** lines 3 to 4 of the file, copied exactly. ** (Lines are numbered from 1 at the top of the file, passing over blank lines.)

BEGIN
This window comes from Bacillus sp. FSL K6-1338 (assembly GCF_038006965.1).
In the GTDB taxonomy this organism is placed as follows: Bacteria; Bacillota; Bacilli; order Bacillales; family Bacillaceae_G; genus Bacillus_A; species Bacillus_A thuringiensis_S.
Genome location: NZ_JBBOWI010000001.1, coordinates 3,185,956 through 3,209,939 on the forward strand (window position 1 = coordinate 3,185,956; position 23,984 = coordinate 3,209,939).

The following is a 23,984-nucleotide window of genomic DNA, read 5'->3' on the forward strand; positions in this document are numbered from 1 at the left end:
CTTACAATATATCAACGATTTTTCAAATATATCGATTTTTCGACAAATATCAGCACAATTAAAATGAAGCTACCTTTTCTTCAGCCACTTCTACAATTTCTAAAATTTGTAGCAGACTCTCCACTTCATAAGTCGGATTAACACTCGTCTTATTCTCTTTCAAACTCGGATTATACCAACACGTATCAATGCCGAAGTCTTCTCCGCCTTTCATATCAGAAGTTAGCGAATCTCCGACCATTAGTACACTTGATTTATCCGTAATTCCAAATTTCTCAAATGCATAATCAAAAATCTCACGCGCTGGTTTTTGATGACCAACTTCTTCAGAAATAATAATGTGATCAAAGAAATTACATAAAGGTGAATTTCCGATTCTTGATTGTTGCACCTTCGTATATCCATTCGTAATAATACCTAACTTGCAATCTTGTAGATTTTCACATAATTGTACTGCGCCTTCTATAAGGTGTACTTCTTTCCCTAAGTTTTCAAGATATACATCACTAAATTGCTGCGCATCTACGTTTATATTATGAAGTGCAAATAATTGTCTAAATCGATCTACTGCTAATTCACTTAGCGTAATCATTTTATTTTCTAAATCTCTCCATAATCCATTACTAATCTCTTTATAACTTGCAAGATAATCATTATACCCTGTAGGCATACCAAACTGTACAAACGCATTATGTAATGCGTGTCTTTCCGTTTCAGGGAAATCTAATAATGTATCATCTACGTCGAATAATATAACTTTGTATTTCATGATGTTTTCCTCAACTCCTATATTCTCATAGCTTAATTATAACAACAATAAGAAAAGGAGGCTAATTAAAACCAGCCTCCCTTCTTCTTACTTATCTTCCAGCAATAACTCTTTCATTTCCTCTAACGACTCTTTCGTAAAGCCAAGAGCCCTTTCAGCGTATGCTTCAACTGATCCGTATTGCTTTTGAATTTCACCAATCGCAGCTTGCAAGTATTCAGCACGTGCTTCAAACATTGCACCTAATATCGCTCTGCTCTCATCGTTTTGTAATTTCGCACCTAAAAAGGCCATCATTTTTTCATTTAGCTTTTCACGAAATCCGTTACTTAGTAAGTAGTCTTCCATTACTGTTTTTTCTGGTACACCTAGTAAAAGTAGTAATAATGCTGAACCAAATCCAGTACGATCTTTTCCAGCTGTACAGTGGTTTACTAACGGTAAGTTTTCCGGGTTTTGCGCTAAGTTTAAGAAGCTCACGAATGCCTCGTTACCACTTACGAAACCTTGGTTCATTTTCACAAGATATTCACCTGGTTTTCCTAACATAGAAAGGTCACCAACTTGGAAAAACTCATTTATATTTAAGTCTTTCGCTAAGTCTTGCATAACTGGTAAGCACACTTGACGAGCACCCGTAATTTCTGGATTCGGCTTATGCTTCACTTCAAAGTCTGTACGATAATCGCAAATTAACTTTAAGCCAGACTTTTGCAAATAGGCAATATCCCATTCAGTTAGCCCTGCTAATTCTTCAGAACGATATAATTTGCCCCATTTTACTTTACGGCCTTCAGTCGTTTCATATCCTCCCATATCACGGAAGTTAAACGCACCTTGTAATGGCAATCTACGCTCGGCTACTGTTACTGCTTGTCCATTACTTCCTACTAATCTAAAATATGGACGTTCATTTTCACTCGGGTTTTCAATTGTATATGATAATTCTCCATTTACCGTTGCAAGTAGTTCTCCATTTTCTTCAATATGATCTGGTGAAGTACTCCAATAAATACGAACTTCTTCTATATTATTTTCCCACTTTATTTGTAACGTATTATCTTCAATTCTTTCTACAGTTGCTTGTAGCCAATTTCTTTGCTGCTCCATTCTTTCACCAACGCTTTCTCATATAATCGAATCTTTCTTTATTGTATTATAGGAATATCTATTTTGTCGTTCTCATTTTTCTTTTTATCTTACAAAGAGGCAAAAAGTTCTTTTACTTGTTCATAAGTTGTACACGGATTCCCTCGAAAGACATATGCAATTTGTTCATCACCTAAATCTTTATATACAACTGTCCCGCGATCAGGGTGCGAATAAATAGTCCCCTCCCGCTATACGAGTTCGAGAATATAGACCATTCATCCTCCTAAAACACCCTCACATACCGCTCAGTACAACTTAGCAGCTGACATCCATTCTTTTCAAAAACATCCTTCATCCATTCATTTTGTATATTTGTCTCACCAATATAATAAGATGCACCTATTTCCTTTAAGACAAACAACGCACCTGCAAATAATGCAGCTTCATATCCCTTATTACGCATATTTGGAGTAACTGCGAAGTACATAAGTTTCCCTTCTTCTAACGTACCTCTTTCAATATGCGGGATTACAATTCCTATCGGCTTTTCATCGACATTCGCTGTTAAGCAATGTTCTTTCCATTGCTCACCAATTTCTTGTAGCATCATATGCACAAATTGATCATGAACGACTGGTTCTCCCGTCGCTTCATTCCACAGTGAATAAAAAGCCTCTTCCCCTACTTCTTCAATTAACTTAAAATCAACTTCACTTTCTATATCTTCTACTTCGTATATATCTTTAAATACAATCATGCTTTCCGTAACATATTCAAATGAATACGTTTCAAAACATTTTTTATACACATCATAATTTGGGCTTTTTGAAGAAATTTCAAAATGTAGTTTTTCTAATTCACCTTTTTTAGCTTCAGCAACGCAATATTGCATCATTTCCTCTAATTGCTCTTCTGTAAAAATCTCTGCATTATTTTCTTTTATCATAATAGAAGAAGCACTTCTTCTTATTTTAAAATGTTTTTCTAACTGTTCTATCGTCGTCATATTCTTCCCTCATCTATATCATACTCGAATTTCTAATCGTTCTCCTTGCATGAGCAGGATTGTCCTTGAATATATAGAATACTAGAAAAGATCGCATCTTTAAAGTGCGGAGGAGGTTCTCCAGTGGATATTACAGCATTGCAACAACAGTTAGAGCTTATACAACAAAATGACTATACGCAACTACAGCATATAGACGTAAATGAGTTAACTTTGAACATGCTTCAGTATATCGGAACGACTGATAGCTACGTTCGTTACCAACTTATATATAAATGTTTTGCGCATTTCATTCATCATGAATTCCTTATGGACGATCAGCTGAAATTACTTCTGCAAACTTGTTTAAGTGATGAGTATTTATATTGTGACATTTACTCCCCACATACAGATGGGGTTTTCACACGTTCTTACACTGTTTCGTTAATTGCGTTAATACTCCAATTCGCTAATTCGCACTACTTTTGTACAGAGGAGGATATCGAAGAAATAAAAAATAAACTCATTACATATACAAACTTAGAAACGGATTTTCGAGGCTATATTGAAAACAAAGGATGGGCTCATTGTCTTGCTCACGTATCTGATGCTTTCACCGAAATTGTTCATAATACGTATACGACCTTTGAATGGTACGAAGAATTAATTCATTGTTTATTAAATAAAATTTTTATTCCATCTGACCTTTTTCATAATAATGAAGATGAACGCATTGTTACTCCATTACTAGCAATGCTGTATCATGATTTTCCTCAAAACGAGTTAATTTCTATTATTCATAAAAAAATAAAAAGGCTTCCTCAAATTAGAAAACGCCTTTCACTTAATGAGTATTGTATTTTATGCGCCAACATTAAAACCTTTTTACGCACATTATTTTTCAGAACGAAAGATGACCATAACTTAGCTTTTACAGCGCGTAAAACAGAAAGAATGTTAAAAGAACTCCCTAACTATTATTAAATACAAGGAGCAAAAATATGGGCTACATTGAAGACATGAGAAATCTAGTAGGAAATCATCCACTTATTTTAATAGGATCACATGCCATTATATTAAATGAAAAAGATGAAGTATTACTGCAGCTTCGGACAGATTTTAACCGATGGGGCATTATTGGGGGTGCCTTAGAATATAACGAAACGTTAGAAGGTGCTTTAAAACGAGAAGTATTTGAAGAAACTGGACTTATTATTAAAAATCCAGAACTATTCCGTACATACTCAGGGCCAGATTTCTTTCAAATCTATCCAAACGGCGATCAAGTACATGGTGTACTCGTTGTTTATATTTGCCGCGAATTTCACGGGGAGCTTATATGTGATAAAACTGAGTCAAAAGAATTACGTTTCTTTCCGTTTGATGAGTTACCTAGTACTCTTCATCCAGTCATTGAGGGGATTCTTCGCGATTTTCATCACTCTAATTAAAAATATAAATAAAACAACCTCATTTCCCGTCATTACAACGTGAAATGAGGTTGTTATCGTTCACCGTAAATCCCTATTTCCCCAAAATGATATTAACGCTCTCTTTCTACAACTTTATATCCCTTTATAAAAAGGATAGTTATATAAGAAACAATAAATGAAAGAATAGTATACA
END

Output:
Genome location: NZ_JBBOWI010000001.1, coordinates 3,185,956 through 3,209,939 on the forward strand (window position 1 = coordinate 3,185,956; position 23,984 = coordinate 3,209,939).

The following is a 23,984-nucleotide window of genomic DNA, read 5'->3' on the forward strand; positions in this document are numbered from 1 at the left end: